In general, the second power source 150 may be any suitable source of power that is different than the first power source 250 such that the power utilized to control the probe card thermal control systems (e.g., the temperature control device 132, the temperature controller 134, and the like) can be separate from the first power source 250 utilized for testing the DUT 228, thereby preventing undesirable power fluctuations during testing due to power consumption by the thermal control systems. Although referred to in singular, either or both of the first power source 250 and the second power source 150 may be a plurality of power sources or supplies that together operate to provide the necessary power utilized in connection with the probe card and testing systems disclosed herein.

In some embodiments, the second power source 250 may be any suitable source of power provided remotely from the tester. In some embodiments, the second power source 250 may be utilized when the probe card 100 is not disposed in the tester. For example, the second power source 250 may be a battery, a generator, a facilities source of power (e.g., utility-provided power delivered via an alternating current (AC) wall outlet or similar connection), a DC power supply plugged into an AC outlet, or the like. In some embodiments where power is provided via AC, an AC to DC converter 156 (depicted in FIG. 1 in phantom) may be provided. Alternatively or in combination, in some embodiments, the second power source 150 may be a power supply provided in the tester (for example, in the test instruments 210, similar to the first power source 250).

In some embodiments, an indicating device 138 may be provided to indicate to the temperature controller 134 whether the first or second connectors (e.g., 104, 152) are receiving power. The indicating device may be any suitable device that can indicate to the temperature controller 134 whether the first or second connectors are receiving power. For example, when a first connector and/or a second connector is connected, the indicating device will indicate if the connectors are receiving power. The indicating device could be circuitry (e.g., on the temperature controller or that communicates with the temperature controller), a switch, a relay, or the like. In some embodiments, the indicating device may be electronic circuitry. Such circuitry could be part of a connector, a separate component on probe card, or a part of the temperature controller. As illustrated in FIGS. 1-2, in some embodiments the indicating device may be circuitry contained in the controller. As illustrated in FIG. 8, in some embodiments, the temperature controller 134 may include indicating circuitry 802 for indicating to the temperature controller whether the first or second connectors are receiving power.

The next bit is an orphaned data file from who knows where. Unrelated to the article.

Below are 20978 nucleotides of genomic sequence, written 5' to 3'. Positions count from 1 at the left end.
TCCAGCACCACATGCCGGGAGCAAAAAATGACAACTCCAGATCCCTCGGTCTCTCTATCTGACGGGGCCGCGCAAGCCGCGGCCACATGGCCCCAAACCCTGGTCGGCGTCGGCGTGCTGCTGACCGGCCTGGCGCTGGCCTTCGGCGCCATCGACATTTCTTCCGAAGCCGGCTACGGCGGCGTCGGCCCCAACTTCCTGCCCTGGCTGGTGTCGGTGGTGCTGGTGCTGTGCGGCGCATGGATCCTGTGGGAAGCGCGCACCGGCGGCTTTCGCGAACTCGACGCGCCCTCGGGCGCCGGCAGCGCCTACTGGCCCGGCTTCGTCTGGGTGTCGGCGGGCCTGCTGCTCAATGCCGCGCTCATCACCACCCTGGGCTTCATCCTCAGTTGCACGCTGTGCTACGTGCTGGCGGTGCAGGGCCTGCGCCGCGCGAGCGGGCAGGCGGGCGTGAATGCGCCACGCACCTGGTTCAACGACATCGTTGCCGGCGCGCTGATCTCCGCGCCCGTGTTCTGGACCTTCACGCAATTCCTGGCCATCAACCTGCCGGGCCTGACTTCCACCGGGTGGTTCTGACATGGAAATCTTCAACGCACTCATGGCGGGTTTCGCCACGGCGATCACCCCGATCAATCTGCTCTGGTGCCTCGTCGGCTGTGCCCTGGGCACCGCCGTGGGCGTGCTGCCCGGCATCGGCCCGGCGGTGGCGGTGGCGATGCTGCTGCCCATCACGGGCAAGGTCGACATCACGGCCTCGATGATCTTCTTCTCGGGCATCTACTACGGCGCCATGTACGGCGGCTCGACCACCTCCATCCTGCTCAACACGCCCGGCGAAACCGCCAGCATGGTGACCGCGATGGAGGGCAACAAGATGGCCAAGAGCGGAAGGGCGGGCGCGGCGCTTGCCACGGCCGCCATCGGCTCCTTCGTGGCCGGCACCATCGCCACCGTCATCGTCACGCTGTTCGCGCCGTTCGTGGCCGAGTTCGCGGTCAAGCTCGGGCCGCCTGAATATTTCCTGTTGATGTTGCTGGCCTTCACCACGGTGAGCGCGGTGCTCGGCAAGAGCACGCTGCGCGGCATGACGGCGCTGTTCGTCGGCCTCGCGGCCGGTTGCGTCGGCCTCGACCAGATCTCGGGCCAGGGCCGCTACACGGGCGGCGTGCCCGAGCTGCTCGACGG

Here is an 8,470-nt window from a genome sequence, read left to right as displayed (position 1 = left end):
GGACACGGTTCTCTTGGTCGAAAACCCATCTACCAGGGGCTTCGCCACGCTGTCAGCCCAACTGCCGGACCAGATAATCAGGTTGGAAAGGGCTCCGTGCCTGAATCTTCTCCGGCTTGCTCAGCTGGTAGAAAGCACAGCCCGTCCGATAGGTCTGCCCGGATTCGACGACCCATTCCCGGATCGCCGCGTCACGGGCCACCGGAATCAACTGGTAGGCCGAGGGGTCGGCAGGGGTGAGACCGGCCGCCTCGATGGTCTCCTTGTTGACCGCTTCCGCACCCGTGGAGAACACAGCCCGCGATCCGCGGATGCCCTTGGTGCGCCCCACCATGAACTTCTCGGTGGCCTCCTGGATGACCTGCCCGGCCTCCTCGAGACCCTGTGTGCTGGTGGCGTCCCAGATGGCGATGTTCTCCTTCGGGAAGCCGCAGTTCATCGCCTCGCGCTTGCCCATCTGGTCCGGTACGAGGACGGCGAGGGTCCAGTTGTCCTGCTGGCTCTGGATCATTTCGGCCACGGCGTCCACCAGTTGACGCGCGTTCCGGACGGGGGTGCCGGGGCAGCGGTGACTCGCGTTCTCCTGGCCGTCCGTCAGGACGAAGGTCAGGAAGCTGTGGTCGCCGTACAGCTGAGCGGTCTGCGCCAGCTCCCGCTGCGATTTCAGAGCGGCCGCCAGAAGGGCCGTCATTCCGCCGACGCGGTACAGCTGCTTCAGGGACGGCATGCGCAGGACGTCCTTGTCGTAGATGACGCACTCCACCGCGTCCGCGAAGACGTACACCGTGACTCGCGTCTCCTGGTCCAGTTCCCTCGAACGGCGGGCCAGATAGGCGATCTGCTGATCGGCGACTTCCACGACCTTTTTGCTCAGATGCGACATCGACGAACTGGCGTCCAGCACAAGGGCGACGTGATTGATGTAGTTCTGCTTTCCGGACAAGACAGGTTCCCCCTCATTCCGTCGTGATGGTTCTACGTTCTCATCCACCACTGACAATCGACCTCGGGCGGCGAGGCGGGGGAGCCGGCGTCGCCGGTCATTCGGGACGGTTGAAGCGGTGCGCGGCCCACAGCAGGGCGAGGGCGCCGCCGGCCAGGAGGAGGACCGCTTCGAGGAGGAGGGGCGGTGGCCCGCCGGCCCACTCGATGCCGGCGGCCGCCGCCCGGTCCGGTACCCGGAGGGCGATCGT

In some embodiments, the thermal management apparatus 130 may include control means that operate in accordance with whether one or both of the first and second connectors are receiving power. Such control means may include circuitry, software, firmware, or combinations thereof. For example, such control means may be part of the temperature controller 134, or part of another controller (such as the test system controller 212) that may communicate with the temperature controller 134. For example, in some embodiments and as illustrated in FIG. 8, the temperature controller 134 may include circuitry 804 that provides control means that operate in accordance with whether one or both of the first and second connectors are receiving power.

The control means may be configured to control the operation of the thermal management apparatus 130 depending upon whether one or both of the first and second connectors are receiving power, as indicated by the indicating device 138. For example, where both connectors are receiving power, the control means may cause the thermal management apparatus 130 to draw full power required from the second power source, or a maximum available power from the second power source prior to drawing any power from the first power source. In some embodiments, the control means can change an operational mode, a duty cycle, a power drawn, and the like, and combinations thereof, based upon available power from the first and/or the second power sources.